Who said toilets have to be all the same?
This is a composting toilet system, which is not the usual situation, but it will be very gentle on the water and on the drain field.
It is installed now and it works just fine!
In the last month I have been away from Miriam almost 3 weeks.
There was some serious cabinet and furniture making in there as well as some equally serious grandpa duty, which was wonderful.
We had a family crisis last month. It is not something I want to talk about just now, but it is not insignificant. Through it all my job as grandpa was more important than ever.
My grandkids lost two grandfathers recently. One was 93 the other 96. New Jersey and Arizona. Neither was extremely close to the grandkids, and were a generation older. I did not have too much to do with either of them, but it is a reminder of our mortality.
While I was gone one of our hens was attacked by something or someone and was seriously injured. She died a few days later. Today another hen has similar, but not nearly as serious wounds. She will survive.
The tiny house, aka The Villa, is more comfortable thanks to serious time in the wood shop. It is warm and it is easy to keep warm. Of course it has not been terribly cold.
Here in this end of the country, the sun goes down about 4:15. That is early, and it does affect our heads. Miriam is sure that she has never seen it get dark so early, but she has.
When I returned this last week Miriam knew who I was and has not had identity issues. That is good, we have spent good time together.
Meanwhile the RV refer conked out again. I found one that will fit the space at HomeDepot (we don't have a LOT of shopping options here in the back country!). So, tomorrow I get the new refer and begin to modify the RV end of The Villa to accommodate the new device.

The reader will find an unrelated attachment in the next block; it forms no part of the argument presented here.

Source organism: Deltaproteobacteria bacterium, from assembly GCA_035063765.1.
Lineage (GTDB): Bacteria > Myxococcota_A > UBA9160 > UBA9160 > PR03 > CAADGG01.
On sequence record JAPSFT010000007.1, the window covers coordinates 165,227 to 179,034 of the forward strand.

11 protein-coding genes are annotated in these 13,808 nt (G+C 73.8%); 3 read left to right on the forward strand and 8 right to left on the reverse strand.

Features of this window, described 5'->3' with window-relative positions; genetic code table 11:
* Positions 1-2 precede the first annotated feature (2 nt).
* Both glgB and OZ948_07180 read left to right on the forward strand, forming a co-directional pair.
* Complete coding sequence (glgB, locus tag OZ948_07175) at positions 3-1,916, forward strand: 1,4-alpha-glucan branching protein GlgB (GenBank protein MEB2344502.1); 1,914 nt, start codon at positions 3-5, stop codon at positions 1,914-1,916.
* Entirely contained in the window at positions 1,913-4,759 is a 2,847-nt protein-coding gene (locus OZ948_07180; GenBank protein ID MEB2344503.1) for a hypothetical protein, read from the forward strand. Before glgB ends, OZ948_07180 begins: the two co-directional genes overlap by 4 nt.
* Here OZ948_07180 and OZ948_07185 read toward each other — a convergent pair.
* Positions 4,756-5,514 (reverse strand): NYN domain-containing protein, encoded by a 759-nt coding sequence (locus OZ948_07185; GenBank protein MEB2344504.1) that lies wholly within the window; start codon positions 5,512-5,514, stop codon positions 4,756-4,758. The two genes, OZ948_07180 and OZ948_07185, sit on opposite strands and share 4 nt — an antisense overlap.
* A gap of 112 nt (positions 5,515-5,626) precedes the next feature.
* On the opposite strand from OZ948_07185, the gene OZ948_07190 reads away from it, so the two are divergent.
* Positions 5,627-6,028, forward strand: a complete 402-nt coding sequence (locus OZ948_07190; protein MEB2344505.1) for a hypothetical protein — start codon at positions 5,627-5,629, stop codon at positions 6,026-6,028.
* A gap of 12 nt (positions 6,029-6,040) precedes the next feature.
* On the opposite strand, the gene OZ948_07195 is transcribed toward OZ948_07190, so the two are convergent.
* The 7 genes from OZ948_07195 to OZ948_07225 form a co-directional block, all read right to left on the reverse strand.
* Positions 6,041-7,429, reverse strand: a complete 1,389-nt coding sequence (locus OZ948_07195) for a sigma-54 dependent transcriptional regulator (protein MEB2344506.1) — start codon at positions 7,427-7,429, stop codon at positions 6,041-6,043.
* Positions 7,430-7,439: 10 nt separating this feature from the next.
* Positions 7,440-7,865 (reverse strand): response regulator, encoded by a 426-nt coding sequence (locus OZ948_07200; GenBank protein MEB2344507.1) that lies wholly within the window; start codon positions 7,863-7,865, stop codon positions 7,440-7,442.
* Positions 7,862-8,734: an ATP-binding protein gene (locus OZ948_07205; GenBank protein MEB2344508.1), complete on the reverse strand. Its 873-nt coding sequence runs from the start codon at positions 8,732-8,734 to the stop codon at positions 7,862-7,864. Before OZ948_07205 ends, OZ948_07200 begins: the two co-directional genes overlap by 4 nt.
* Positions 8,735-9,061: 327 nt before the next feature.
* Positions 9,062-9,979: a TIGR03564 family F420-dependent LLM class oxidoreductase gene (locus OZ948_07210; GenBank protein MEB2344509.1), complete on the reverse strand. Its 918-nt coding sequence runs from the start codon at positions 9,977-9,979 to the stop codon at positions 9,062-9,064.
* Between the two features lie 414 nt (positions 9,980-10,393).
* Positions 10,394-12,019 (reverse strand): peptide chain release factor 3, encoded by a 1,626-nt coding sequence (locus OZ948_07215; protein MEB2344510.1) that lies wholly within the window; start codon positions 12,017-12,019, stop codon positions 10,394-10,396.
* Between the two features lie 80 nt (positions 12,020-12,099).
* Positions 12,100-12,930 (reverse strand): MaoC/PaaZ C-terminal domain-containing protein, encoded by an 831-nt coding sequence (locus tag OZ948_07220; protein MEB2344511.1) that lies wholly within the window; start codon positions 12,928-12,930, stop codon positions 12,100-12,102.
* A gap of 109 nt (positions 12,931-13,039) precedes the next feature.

This blog began as a spot to vent about my life with Miriam and her time with Alzheimer's disease.
She was diagnosed in '99 and her decline has been quite slow. In fact some of our best years of our long marriage have been these recent years.
Alzherimer's, at least her version is a disease of waiting. One shoe drops and it can be a very long time before the other one drops.
So life goes on.
At the beginning of this blog I told the story of our courtship and marriage, about out family and our personal journey with this disease. The part that scares the most is the anticipation as the disease slowly progresses.
So, I will touch on that subject from time to time, but the entries will tend toward comments on life. I'll leave politics and religion for others to worry about, not that I don't have strong opinions!
I have my hands full just looking after my wonderful Miriam.
We met when we were 6, began dating at 15 and have been together since. We will have our 56th anniversary this June.
We have four wonderful daughters. Smart, independent, awesome. They have given us 7 grandsons and 4 granddaughters. None of them are little any more. The oldest is 28 and married, the youngest is 14.
Until this last fall we lived in a hosue I designed and built in the '70's and it is pretty weird and wild, but very comfortable. Last summer the girls came to the conclusion that I really did need help dealing with Miriam. Now we live on a couple acres with daughter 1.
Life has been good. There is not much I would do different even if I could. We are rich beyond belief but chronically short of cash!
And, unless stated otherwise all the photographs are mine.